As the truck zoomed off, I caught a glimpse of the driver’s vanity license plate, LDYZMN, and rolled my eyes.
As soon as the driver hung a left at the next stop sign and the truck disappeared, I headed in the same direction and turned right onto Vine.
Walking quickly down the dimly lit road, I thought I heard a vehicle backfire somewhere behind me.
I hope he doesn’t come back this way and see me walking.
A few minutes later, I heard a noise and nervously looked around. The road was deserted.
Get a grip!
Then I heard what sounded like footsteps. Terrified, I whirled around, but no one was behind me.
This is ridiculous, I silently berated myself and started walking faster.
For the first time, I wondered if turning down the offer for a drive was the right choice. I pulled the can of pepper spray I always carry with me out of my pocket and held it tightly in my hand.
As I was nearing the shortcut through the woods that I normally took, I considered staying on the road instead. The dark path would get me home faster, but the road offered better light.
Then I heard the footsteps again.
And a deep, guttural voice yelling something I couldn’t make out.
The source of the shouting emerged as a shadowy outline of a man about twenty feet ahead of me. His pace increased as he crossed the road and walked purposely towards me with an uneven gait.
I held back a scream as I ran onto the wooded path.
A few moments later, I risked a glance behind me to see if the man had followed me onto the path, and instantly tripped over a tree root, landing face first in the dirt. Dazed and terrified, but otherwise unhurt, I picked myself up and started running again.
With the sound of my racing heart pounding in my ears, I sensed rather than heard him getting closer.
It seemed like hours before the bright lights framing the entryway to my apartment building came into view. Leaning forward to help relieve the sharp pain in my sides, I sprinted towards the front door.
As I fumbled with my keys, a lumbering shadow appeared in my peripheral vision. Before I could react, a firm hand clutched my shoulder, and I could hear uneven breathing directly behind me.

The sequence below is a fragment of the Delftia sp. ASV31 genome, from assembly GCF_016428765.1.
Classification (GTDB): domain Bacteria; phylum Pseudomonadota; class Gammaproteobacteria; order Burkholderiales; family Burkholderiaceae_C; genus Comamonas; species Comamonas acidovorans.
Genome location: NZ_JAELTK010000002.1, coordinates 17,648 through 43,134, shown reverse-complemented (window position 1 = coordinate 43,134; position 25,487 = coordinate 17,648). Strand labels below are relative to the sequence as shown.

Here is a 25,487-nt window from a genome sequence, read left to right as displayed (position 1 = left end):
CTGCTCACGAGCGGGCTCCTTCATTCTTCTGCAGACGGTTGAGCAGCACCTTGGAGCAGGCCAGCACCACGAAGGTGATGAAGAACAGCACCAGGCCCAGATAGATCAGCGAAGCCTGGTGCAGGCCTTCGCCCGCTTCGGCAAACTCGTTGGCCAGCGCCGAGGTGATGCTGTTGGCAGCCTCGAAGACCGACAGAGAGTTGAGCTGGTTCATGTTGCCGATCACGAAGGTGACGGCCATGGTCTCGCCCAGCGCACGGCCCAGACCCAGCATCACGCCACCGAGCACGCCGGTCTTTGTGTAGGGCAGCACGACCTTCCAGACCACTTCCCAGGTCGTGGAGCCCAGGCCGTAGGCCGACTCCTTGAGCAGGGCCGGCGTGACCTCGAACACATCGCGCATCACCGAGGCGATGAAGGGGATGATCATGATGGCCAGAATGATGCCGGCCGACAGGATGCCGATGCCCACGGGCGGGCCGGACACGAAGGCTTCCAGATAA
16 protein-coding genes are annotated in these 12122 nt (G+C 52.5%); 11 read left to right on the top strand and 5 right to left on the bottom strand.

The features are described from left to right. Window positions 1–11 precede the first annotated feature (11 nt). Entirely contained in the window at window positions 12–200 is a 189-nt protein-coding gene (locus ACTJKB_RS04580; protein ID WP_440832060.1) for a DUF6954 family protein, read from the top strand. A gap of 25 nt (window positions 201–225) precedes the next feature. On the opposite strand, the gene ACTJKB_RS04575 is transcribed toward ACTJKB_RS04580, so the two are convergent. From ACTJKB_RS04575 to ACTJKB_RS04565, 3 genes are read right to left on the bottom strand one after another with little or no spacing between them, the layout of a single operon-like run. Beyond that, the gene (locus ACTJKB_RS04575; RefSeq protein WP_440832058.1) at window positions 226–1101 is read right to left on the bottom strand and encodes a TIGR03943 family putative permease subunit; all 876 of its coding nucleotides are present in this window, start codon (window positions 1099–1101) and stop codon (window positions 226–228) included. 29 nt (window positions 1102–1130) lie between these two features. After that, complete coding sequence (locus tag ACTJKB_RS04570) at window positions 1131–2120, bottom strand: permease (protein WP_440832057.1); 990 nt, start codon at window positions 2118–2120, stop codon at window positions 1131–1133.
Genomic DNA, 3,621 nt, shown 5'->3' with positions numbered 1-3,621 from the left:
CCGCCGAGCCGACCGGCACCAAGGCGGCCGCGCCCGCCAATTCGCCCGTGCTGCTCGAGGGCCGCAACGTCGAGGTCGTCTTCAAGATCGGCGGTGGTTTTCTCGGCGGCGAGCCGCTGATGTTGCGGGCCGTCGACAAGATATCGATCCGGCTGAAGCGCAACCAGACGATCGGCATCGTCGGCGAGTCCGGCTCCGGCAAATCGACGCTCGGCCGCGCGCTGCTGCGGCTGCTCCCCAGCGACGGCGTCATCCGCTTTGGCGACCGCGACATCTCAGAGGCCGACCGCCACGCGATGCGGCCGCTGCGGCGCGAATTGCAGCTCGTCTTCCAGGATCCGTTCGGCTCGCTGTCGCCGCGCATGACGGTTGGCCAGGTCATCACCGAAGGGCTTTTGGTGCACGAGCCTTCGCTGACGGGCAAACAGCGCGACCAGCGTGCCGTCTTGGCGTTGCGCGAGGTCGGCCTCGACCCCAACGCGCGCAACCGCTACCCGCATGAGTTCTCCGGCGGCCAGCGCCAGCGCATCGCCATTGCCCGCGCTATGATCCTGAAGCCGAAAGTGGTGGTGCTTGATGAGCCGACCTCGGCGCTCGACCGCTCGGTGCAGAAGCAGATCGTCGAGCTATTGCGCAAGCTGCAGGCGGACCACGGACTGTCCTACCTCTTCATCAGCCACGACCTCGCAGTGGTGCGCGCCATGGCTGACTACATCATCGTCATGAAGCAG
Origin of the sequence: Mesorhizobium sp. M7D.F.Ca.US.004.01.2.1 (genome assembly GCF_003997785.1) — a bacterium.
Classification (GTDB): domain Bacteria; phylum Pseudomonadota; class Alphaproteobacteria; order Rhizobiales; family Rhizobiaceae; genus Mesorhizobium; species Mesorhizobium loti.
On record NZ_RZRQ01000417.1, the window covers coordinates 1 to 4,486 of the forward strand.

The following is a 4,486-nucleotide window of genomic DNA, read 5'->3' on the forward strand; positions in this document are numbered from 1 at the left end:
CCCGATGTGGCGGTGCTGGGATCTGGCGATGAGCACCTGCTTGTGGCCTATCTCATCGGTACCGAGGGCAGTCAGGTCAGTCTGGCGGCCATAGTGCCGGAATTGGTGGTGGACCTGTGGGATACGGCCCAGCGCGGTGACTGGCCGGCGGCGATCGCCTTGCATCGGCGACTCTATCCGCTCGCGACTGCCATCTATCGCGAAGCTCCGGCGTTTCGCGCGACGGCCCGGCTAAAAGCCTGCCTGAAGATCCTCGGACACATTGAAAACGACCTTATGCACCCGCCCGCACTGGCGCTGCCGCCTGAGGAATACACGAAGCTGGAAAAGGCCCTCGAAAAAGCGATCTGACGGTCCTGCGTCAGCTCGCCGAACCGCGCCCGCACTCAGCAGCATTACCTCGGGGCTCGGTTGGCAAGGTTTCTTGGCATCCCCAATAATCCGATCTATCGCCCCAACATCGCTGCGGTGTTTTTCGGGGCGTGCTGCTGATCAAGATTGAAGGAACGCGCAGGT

Nearly jumping out of my skin, I spun around, wide-eyed, gripping my pepper spray tightly in one hand, my keys in the other.
A middle-aged man stood there with my scarf in his hands and a nervous look in his eyes as he stared at the can I had aimed directly at his face.
“Sorry, I didn’t mean to scare you,” he gasped, struggling to catch his breath, “You dropped this on the road near the path back there. I tried calling out to you, but I guess you didn’t hear me.”
I nearly collapsed with relief. “Thank you very much,” I said, reaching for my scarf. I opened the front door, told the man to have a great night, and went inside. As I waited for the elevator, I glanced outside and watched the Good Samaritan amble away.
After setting the deadbolt and securing all the windows, I changed into pajamas and crawled into bed. Beside me on the nightstand was my missing phone.
As I drifted off to sleep, I chided myself for how paranoid and frightened I had felt on my way home. I also realized that the haunting feeling that something bad was going to happen was finally gone.
The alarm clock startled me awake at 7 am. After finding my robe and slippers, I turned on the TV to catch the weather report and brewed a pot of coffee. After a quick shower, I poured myself a cup and sat down on the couch just in time to catch a late-breaking news story.
At approximately 5 o’clock this morning, the bound, partially nude body of a young woman was discovered by joggers in a ditch alongside Dobson Road. A jacket found at the scene indicates that she may have been a student at the nearby university, though no purse or other identifying evidence has been located. According to witness accounts, a woman fitting the victim’s description was seen getting into a black pickup truck with flame designs shortly after 2 am…
Overcome with dread, I dialed Laurel’s number.
My call went directly to voicemail.